Clinton in New Zealand
Philip L Ferguson
PLF13 at SPAMstudent.canterbury.ac.nz
Wed Sep 15 16:49:32 MDT 1999
As I write Clinton is winging his way back to Washington after the APEC
summit in Auckland and visits to other parts of New Zealand.
The media here, and sections of the public, positively gushed over him.
Thousands turned out to see him when he came to Christchurch, which is
where I am. This was the only city where he delivered a major speech.
Members of the public could get tickets to his address, and there were big
queues for the tickets, much like for a rock concert.
His speech was on the environment, warning of global warming etc etc (an
issue on which I tend to have the ame view as Jose G. Perez, btw) and how
poorer, Third World countries could not be allowed to use their poverty as
an excuse for practices which supposedly weaken the ozone layer.
In other words, 'environmental protection' is to join 'human rights abuses'
as the big stick which the West waves over the Third World.
Clinton went on various walkabouts, buying jewellery and nick-nacks and
fidning an adoring public here. It was really quite sick-making.
He also gushed over what a beautiful country it was and said that people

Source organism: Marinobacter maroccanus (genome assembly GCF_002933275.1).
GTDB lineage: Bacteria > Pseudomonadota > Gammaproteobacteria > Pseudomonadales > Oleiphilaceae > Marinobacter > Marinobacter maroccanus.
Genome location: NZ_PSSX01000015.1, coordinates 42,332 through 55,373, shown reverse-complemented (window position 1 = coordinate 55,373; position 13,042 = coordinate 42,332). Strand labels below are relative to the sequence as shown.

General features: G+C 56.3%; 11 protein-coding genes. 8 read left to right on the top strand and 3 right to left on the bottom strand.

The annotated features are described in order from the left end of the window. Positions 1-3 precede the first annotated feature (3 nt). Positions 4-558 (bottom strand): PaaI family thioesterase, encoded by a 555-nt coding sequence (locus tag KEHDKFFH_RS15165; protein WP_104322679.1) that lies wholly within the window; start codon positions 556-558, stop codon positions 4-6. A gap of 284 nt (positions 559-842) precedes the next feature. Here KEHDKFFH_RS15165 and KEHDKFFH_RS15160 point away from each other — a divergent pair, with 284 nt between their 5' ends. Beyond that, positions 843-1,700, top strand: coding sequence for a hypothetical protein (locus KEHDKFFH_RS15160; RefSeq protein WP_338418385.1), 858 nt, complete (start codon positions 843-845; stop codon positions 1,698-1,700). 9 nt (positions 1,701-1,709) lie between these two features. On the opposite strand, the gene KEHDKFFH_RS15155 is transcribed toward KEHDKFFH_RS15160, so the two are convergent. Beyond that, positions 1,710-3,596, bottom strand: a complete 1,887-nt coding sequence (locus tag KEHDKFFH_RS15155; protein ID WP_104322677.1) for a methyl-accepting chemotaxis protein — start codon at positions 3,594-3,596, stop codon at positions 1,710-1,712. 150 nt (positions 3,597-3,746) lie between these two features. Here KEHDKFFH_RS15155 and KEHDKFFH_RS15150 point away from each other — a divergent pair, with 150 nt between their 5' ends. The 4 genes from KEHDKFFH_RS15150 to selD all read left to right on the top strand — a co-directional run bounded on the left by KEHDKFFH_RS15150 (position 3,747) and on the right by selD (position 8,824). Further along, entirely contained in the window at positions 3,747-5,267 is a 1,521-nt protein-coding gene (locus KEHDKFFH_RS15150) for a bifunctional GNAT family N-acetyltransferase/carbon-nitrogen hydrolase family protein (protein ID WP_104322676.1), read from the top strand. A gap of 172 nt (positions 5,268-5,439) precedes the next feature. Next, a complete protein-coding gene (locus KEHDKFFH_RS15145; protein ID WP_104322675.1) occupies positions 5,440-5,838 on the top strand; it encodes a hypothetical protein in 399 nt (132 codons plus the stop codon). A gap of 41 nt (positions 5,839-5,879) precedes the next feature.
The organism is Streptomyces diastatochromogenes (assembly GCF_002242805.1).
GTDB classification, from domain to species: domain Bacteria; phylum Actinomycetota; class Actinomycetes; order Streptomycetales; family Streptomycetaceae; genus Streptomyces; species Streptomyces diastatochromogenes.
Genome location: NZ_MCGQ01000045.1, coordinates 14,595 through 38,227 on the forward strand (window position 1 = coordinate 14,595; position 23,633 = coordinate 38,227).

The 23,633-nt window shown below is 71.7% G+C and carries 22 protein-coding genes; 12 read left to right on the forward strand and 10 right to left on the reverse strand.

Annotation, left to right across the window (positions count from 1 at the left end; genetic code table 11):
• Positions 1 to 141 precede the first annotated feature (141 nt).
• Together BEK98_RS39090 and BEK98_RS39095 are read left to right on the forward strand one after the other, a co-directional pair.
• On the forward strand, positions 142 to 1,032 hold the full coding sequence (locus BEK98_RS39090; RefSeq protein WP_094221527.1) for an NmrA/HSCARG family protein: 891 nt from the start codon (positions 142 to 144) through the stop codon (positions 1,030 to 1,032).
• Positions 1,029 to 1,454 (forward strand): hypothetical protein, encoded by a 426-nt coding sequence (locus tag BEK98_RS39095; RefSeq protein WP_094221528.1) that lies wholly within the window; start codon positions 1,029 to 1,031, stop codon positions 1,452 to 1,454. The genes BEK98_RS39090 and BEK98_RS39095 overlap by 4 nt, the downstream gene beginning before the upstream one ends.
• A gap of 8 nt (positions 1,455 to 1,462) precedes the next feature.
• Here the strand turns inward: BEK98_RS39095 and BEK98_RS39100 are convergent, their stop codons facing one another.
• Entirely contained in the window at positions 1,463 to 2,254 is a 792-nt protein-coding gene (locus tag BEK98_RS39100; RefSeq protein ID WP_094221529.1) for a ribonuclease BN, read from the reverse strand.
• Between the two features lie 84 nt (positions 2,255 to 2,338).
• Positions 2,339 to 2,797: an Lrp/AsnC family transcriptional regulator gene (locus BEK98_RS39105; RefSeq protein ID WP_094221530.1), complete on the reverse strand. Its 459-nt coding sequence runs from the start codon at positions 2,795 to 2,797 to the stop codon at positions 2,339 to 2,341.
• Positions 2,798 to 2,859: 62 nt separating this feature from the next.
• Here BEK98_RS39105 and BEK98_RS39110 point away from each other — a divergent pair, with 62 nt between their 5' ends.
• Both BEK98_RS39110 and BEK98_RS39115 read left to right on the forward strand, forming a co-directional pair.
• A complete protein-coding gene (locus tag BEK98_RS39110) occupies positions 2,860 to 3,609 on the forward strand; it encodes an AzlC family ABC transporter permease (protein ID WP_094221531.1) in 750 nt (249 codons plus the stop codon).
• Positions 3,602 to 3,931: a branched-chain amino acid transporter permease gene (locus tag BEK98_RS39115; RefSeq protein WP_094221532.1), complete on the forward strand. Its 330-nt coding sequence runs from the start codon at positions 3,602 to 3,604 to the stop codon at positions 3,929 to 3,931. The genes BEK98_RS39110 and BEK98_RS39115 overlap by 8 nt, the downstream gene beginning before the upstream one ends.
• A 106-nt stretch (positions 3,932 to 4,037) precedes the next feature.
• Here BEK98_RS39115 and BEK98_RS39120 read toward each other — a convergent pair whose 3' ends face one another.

dream in their lives of one day finding such a lovely place and usually
don't, because they don't get to NZ blah blah. So the tourist industry
here is rapt.
Interestingly, he had Chelsea and his mother-in-law with him (granny
presumably being along to keep an eye on him for Hilary). Although our
prime ministers are equally odious, they don't usually take their kids and
mothers-in-law along with them at taxpayers' expense on overseas junkets.
Given the level of imperialist interventions abroad these days, there was
very little opposition to him - in sharp contrast to the last visit by a US
president, LBJ in the late 1960s, who was met with anti-Vietnam War
protests wherever he went.
These days, perhaps, protesters would more likely be calling for US troops
to go in to Third World countries, than to get the hell out.
All in all, APEC and Clinton's soojourn was quite a coup for Clinton and
for the NZ government. They emerged as warm, caring people with a level of
popularity that is disturbing, given the nature of what is actually going
on in the world.
By contrast, the left here was shown to be confused, demoralised,
bedraggled and about 15 years out of date.
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